on Sustainable Development, and other existing policies), and the current state of the
environment of the Philippines.
III. Review of Related Literature

“Globalization is a process of interaction and integration among the people,
companies, and governments of different nations, a process driven by international
trade and investment and aided by information technology. This process has effects on
the environment, on culture, on political systems, on economic development and
prosperity, and on human physical well-being in societies around the world.”4

Globalization and the Environment

Existing studies about the effects of globalization to the environment do not
conclude to the positive or the negative side. Studies usually assert that there will be
differing effects on different countries; it depends on the factors involved with it. Usually,
people are pessimistic about the upbringings of the increasing global trade and
interactions towards different communities, however, the literature asserts that at some
instances, it can be a mechanism for “what is supposedly to be good”. Furthermore, on
the positive side, it contends that environmental quality may improve as the economy
Trade and FDI encourage comparative advantage and transfer of resources
across countries. Some theories claim that because of these, effects vary in every
country. One of the said effects of increase in trade is the advancement of environmental
degradation due to the demands in production. However, trade and FDI encourage
cleaner techniques of production which then leads to positive attribution to the
environment. In this scenario, it is evident that the effects are two-faced. Another proof is
the one of the consequences of trade, which is the change in environmental sector. It
could positively affect the environment if it is in terms of industry to agriculture or
negatively in terms of agriculture to industry. Thus, the overall effect of trade and FDI on
the environmental quality of a country can be positive or negative. This is what the
literature is trying to emphasize. It will depend mainly on the specific situation of a
particular country.
Theory and empirical researches assert that environmental policies may affect the
relationship between trade/FDI and environment. As globalization expands through time,
increasing competitions among companies also intensifies. In relation to this, some
countries tend to implement laxer environmental policies for them to be able to compete
internationally. The laxer the environmental policies are, the cheaper the settlement for
operating businesses. This is the reason as to why foreign investors prefer countries with
lower costs of environmental protection. Thus, some countries tend to adjust their
environmental protection policies in order to be competitive and in order to attract more
foreign investors.

"What Is Globalization?" Accessed February 28, 2018.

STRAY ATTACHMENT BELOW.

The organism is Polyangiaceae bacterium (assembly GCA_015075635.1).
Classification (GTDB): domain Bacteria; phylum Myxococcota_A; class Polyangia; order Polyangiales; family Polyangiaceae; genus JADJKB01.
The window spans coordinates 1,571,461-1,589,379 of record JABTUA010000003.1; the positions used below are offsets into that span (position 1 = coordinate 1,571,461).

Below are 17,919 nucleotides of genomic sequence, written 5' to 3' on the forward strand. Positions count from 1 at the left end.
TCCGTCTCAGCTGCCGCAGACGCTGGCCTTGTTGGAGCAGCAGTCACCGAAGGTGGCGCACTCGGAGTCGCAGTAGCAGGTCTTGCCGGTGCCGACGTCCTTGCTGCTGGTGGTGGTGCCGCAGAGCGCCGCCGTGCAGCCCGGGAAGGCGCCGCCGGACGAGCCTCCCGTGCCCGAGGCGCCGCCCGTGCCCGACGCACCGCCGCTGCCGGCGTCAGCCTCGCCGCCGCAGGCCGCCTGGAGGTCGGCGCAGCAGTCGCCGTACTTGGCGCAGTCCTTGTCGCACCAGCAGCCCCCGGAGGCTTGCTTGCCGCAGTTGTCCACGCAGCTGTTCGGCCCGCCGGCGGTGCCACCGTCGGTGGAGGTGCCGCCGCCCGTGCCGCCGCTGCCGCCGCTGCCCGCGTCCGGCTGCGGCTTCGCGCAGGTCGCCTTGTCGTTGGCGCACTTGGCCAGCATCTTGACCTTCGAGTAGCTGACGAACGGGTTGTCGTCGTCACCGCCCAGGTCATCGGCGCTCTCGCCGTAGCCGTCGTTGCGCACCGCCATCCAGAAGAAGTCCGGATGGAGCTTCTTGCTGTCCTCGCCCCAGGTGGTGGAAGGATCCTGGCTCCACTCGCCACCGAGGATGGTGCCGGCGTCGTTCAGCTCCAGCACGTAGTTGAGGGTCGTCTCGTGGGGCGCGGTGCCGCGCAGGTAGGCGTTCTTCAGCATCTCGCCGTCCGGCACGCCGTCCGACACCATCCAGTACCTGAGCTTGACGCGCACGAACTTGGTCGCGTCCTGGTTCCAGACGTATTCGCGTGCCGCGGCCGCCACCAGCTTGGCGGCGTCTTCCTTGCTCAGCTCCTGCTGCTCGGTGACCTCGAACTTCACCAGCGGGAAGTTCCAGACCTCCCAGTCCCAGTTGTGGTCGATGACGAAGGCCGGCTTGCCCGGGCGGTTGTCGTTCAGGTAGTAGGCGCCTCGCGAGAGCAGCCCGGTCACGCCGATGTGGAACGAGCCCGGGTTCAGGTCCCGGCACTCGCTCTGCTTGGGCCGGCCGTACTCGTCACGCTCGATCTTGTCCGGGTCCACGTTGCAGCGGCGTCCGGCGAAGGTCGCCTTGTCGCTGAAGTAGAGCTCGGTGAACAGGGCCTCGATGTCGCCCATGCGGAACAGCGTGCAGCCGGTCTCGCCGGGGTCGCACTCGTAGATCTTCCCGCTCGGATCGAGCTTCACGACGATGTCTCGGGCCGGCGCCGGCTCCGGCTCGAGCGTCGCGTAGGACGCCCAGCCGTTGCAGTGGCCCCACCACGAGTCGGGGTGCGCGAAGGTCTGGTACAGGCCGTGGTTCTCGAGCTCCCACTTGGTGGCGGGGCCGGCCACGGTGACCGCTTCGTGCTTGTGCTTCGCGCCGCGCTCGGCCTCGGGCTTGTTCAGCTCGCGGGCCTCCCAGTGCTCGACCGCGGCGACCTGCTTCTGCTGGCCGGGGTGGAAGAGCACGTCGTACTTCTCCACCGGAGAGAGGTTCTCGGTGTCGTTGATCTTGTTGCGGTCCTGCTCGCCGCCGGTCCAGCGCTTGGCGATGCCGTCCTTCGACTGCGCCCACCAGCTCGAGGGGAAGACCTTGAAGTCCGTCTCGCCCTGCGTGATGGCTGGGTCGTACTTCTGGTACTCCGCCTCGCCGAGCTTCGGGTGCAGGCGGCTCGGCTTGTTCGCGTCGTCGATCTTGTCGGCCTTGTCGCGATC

The effects of the trade liberalization on the environment can either be direct or
indirect. Indirect effects pertain to those impacts in the income or welfare. As globalization
promotes one country’s comparative advantage, it will allow more efficient allocation of
resources. More efficiency on the allocation of resources will then result to welfare-
enhancing gains, which will then result to increase in national income. As income
increases, usually the demand for public goods provision (better environmental quality,
healthcare, education) does also. The relationship between income and environment
gave birth to discussions. These discussions ended up into assertions that environmental
quality downgrades at low income levels and then improve at higher income levels. As a
country’s economy grows, the more it produces economic activities which will then,
according to the literature results to pollution. Thus, if a point of national income is
achieved, there will be a decline in the pollution as a country will tend to change its
sectoral composition. Additionally, as the national income rises, technological progress
will lead to innovations in lessening the pollution.
The direct effects can be divided into three effects: scale, technique and
The effects of trade in the environment are as enlisted:
(a) Scale effect – growing economic activity due to the increase in trade will result to
more pollution. On the other side, trade allows technological reforms to contribute
on the mitigation of the environmental degradation
(b) Composition effects – due to the increase of trade, changes in the allocation or
composition of industry will occur. Thus, the identifying factors of the environmental
effects will be dependent on a country’s comparative advantage
(c) Technology effects – trade ties lead to better greener technology
The effects of FDI to the environment are thus enlisted:
(a) Technology effects – foreign investor opens a production plant in the host country
with its corresponding technology. Thus, the investor will rely on newer, greener
technologies which shall lead technology development, diffusion, and transfer. The
scenario here is that in developed countries, they have usually large and abundant
resources for research and development as well as for environmental
management systems (EMS), while developing countries are reliant on advanced
(b) Composition effects – similar to trade’s effects, effects on environment will depend
to the current situation of the country.